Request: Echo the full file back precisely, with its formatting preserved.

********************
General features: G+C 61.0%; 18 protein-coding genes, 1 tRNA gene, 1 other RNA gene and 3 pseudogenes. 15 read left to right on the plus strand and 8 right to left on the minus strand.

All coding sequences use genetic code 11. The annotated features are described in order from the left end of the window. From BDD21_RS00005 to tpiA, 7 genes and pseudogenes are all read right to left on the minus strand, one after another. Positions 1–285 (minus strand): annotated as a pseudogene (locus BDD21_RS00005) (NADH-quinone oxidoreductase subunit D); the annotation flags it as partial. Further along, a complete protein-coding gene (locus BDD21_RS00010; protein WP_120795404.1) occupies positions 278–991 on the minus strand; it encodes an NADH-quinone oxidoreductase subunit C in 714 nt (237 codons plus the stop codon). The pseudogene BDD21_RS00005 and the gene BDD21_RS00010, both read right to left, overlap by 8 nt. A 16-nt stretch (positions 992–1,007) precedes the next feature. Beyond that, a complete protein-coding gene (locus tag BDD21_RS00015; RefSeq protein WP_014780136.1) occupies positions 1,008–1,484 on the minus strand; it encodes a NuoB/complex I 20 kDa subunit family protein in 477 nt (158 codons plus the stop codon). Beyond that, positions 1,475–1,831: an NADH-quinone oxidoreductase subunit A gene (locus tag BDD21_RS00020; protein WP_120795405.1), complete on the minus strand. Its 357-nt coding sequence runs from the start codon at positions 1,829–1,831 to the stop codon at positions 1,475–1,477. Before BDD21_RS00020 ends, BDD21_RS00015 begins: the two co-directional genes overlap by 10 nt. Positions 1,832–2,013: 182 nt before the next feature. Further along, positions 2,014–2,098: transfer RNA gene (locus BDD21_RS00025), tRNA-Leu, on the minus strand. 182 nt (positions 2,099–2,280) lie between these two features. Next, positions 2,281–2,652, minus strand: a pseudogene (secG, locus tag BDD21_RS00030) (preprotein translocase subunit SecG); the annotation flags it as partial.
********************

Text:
General features: G+C 61.0%; 18 protein-coding genes, 1 tRNA gene, 1 other RNA gene and 3 pseudogenes. 15 read left to right on the plus strand and 8 right to left on the minus strand.

All coding sequences use genetic code 11. The annotated features are described in order from the left end of the window. From BDD21_RS00005 to tpiA, 7 genes and pseudogenes are all read right to left on the minus strand, one after another. Positions 1–285 (minus strand): annotated as a pseudogene (locus BDD21_RS00005) (NADH-quinone oxidoreductase subunit D); the annotation flags it as partial. Further along, a complete protein-coding gene (locus BDD21_RS00010; protein WP_120795404.1) occupies positions 278–991 on the minus strand; it encodes an NADH-quinone oxidoreductase subunit C in 714 nt (237 codons plus the stop codon). The pseudogene BDD21_RS00005 and the gene BDD21_RS00010, both read right to left, overlap by 8 nt. A 16-nt stretch (positions 992–1,007) precedes the next feature. Beyond that, a complete protein-coding gene (locus tag BDD21_RS00015; RefSeq protein WP_014780136.1) occupies positions 1,008–1,484 on the minus strand; it encodes a NuoB/complex I 20 kDa subunit family protein in 477 nt (158 codons plus the stop codon). Beyond that, positions 1,475–1,831: an NADH-quinone oxidoreductase subunit A gene (locus tag BDD21_RS00020; protein WP_120795405.1), complete on the minus strand. Its 357-nt coding sequence runs from the start codon at positions 1,829–1,831 to the stop codon at positions 1,475–1,477. Before BDD21_RS00020 ends, BDD21_RS00015 begins: the two co-directional genes overlap by 10 nt. Positions 1,832–2,013: 182 nt before the next feature. Further along, positions 2,014–2,098: transfer RNA gene (locus BDD21_RS00025), tRNA-Leu, on the minus strand. 182 nt (positions 2,099–2,280) lie between these two features. Next, positions 2,281–2,652, minus strand: a pseudogene (secG, locus tag BDD21_RS00030) (preprotein translocase subunit SecG); the annotation flags it as partial.